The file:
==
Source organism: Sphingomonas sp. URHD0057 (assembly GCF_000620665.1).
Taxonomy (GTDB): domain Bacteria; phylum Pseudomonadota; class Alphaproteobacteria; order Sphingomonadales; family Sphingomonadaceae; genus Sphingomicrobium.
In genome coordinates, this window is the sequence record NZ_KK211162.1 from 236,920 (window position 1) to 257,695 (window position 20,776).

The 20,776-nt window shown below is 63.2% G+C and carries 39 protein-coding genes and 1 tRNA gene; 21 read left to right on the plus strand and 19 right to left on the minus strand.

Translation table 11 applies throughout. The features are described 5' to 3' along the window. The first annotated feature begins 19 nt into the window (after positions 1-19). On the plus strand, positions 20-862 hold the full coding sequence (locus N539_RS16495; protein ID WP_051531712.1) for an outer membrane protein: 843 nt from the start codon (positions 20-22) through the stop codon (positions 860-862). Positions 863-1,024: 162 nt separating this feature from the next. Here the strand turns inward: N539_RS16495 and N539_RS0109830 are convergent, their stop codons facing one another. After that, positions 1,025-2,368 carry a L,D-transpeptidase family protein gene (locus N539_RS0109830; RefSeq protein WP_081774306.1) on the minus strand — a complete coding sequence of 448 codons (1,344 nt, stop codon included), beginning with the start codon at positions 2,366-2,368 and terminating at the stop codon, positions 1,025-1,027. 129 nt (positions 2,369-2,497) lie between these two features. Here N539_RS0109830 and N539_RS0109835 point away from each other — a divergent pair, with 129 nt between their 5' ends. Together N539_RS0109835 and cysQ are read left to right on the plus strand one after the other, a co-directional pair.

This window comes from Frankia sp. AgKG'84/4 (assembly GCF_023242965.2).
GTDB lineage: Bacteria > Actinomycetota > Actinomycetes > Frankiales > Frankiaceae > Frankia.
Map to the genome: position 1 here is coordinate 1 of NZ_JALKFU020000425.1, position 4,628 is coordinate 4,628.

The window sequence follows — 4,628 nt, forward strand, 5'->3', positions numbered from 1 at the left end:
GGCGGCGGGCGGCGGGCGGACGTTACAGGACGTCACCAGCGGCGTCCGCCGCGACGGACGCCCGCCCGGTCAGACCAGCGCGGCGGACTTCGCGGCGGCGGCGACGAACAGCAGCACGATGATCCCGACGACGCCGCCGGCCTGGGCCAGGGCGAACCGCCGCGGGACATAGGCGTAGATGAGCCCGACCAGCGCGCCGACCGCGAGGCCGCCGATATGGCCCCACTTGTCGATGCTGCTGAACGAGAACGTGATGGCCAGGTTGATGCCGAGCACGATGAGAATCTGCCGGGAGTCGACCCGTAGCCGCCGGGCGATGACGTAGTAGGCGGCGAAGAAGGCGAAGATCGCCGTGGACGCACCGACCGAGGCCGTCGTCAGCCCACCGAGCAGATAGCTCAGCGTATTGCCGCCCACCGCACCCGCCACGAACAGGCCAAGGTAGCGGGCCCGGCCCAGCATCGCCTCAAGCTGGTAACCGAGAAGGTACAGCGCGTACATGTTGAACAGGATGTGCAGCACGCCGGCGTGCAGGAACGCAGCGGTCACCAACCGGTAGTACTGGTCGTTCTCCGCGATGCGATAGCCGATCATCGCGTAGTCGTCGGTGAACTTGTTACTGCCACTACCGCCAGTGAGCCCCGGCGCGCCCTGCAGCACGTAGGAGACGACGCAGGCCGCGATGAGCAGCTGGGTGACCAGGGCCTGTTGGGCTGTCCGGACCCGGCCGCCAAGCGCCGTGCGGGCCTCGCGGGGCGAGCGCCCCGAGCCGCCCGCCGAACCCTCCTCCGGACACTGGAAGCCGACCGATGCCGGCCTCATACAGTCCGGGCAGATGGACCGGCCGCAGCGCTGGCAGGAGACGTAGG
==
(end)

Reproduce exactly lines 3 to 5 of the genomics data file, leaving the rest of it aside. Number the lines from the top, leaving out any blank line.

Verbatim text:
In genome coordinates, this window is the sequence record NZ_KK211162.1 from 236,920 (window position 1) to 257,695 (window position 20,776).

The 20,776-nt window shown below is 63.2% G+C and carries 39 protein-coding genes and 1 tRNA gene; 21 read left to right on the plus strand and 19 right to left on the minus strand.

Translation table 11 applies throughout. The features are described 5' to 3' along the window. The first annotated feature begins 19 nt into the window (after positions 1-19). On the plus strand, positions 20-862 hold the full coding sequence (locus N539_RS16495; protein ID WP_051531712.1) for an outer membrane protein: 843 nt from the start codon (positions 20-22) through the stop codon (positions 860-862). Positions 863-1,024: 162 nt separating this feature from the next. Here the strand turns inward: N539_RS16495 and N539_RS0109830 are convergent, their stop codons facing one another. After that, positions 1,025-2,368 carry a L,D-transpeptidase family protein gene (locus N539_RS0109830; RefSeq protein WP_081774306.1) on the minus strand — a complete coding sequence of 448 codons (1,344 nt, stop codon included), beginning with the start codon at positions 2,366-2,368 and terminating at the stop codon, positions 1,025-1,027. 129 nt (positions 2,369-2,497) lie between these two features. Here N539_RS0109830 and N539_RS0109835 point away from each other — a divergent pair, with 129 nt between their 5' ends. Together N539_RS0109835 and cysQ are read left to right on the plus strand one after the other, a co-directional pair.